In a letter to the editor in Bændabladid’s (The Farmers’ Newspaper) latest edition (19 March 2020), Gísli Ásgeirsson, Strengur’s CEO, talks about the Six Rivers Conservation Project, farm transactions, and limits to farm transactions proposed by the Prime Minister.
Strengur Angling Club was founded 60 years ago. Its activities have at times been included in the public debate about farm transactions, where opinions are divided. Strengur is also amongst those that will be affected by the newly proposed legislative changes that would make the sale of farms over certain size limits subject to the ministerial approval. The draft legislation is by many considered excessively burdensome, with the changes affecting a multitude of farms in Iceland, including most farms in the East and North East. And more may be affected that one would have thought initially.
Strengur’s interests have been well publicised in recent months. Our objectives are clear, to arrest the decline of the Atlantic salmon, now an endangered species, whilst benefitting the local community, sustainability and for the long term. This initiative is called the Six Rivers Salmon Conservation Project. It focuses on wild salmon stocks in the rivers of North East Iceland and has no plans to expand beyond that area.
As many know the project is instigated by a combination of Mr Ratcliffe’s land holdings in Iceland and by Strengur Angling’s profits generated from the sale of fishing licences on the six rivers in the North East. (For more information about the conservation project, please visit www.sixrivers.is.)
Strengur and many others have handed in opinions on the draft legislation in the government’s Consultation Portal. Some are highly critical of the proposed changes. Amongst them is the opinion handed in by the Farmers’ Association on March 11th. It points out that all restrictions on the sale of real estate, including farms, are going to limit the group of buyers and thereby devalue the property. “Lower value then means less room for a mortgage. In the Farmers’ Association’s opinion an independent examination is needed on the effects that limiting rules, such as those suggested, could have on the value and eligibility of assets, and on their consequences for the asset holders, including implications for their obligations,” the opinion states. The Association is also critical of how much authority is granted to the minister and warn that limits to the sale of property go against the property rights protected by Article 72 of the Icelandic Constitution.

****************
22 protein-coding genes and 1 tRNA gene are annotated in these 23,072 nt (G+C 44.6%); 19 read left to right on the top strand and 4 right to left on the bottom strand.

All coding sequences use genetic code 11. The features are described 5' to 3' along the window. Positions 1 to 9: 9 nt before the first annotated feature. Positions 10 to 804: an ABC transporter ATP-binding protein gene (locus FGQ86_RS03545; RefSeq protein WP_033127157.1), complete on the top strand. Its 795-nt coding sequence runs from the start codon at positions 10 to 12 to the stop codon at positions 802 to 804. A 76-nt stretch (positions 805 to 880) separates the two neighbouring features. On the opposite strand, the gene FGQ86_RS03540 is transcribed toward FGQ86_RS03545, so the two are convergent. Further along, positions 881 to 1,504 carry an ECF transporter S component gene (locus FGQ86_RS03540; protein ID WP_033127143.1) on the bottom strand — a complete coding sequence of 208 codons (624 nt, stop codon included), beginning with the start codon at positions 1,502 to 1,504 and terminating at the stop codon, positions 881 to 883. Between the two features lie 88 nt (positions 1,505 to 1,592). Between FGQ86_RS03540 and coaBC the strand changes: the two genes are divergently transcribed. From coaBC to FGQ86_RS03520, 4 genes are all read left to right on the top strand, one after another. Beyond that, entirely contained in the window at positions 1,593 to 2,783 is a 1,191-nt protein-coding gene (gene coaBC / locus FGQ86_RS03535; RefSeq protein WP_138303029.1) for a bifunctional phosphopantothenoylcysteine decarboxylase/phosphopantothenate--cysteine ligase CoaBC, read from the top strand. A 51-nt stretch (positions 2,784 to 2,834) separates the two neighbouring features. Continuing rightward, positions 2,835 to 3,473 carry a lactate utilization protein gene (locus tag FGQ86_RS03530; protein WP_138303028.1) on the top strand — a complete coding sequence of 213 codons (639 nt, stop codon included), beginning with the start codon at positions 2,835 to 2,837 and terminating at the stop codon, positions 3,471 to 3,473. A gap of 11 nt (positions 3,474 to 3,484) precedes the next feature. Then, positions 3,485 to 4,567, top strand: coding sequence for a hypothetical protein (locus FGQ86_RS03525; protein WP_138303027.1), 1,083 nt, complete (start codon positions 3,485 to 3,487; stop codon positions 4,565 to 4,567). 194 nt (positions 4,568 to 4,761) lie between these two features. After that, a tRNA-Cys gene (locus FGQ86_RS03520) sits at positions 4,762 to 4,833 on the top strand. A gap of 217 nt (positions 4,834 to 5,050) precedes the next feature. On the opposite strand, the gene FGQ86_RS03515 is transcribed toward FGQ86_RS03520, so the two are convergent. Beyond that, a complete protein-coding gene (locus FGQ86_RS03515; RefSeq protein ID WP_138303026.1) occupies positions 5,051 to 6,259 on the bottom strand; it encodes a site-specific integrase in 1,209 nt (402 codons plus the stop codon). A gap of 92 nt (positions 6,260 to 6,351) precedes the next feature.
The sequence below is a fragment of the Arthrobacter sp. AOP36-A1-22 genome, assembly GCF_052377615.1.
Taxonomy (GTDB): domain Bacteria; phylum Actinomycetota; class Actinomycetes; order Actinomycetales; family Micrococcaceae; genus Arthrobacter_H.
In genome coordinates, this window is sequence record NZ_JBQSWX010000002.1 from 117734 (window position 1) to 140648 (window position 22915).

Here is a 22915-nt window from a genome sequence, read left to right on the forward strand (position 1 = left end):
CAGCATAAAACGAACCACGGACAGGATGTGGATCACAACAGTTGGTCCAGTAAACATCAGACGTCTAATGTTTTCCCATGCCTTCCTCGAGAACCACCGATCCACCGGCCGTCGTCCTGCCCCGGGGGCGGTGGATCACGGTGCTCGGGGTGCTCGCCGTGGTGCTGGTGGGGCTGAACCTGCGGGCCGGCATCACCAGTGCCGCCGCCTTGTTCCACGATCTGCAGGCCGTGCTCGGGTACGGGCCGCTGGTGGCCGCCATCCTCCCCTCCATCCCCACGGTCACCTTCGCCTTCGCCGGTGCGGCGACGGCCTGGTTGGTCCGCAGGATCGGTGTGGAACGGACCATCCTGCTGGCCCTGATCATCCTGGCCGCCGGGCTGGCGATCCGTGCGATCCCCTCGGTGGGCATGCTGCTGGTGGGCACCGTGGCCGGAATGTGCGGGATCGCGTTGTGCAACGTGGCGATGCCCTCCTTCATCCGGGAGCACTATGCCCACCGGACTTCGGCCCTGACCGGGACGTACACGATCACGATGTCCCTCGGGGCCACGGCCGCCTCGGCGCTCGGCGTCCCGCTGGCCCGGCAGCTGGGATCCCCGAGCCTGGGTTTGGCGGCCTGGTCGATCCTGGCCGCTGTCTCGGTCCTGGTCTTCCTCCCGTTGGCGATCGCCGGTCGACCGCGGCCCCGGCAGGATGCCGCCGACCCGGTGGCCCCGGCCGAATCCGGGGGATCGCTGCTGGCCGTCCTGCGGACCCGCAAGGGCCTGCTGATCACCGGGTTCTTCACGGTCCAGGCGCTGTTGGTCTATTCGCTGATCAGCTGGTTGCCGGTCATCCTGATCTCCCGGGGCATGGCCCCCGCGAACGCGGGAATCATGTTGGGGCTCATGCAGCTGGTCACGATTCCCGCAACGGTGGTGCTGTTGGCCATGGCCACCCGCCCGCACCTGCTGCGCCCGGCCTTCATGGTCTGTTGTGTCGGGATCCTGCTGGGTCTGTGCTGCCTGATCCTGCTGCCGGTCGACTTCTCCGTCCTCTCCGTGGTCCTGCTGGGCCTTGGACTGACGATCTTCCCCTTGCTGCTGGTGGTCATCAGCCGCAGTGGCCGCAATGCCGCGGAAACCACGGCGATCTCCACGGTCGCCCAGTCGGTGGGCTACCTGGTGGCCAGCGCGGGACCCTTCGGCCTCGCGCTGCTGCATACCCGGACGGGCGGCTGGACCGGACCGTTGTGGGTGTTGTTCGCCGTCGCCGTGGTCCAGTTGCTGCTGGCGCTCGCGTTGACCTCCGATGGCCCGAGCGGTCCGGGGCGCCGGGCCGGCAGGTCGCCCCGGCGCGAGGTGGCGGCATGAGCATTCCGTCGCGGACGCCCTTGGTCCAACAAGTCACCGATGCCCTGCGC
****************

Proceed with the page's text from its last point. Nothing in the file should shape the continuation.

This view is reflected in many other opinions that have been handed in. The views expressed in an article penned by Gunnar Þorgeirsson, newly elected chairman of the Farmers’ Association, in Bændablaðið on March 5th, this year, should also be noted, in which he states “it is no less important for the government to define a policy on what to do with state-owned farms, for they are many and unoccupied, and affect the settlement organisation in the rural areas.”
Whether the PM’s proposed Land Act changes help counter a trend where farming is being abandoned is debatable. The problems facing agriculture are well known. Bændablaðið’s frontpage story on October 24th 2019 was about the multitude of farms not in operation after having been inherited by descendants not interested in farming. This debate continues.
The goals of the proposed legislation – to ensure that land and resources are used for the benefit of the society and to be supportive of a diverse and competitive agricultural industry, nature conservation and the maintenance and development of residential areas, and of sustainable land use – fit well with the Six Rivers’ conservation and development work in the North East.
Continued traditional farming supports the goals of the conservation project and Strengur’s desire is to support coming generations in pursuing farming as an occupation. To that end, long-term lease agreements have been arranged. The transactions have sometimes lifted burdensome debts from farms, making farming them more feasible. In fact, farming has not been abandoned on any farm purchased in connection to the conservation project and in one case, farming was reintroduced where it was about to be discontinued.
In our opinion, the Six Rivers Conservation Project’s positive effects are not exclusive to the conservation work itself, but also greatly benefit the local community, including farmers. The end goal is for the project to be sustainable, with its entire income reinvested to continue development, thereby making it a long-term source of employment and activity in the area. Our objective is clear, to arrest the decline of the Atlantic Salmon in a sustainable manner, whilst benefitting the local community.
Gísli Ásgeirsson, CEO, Strengur Angling Club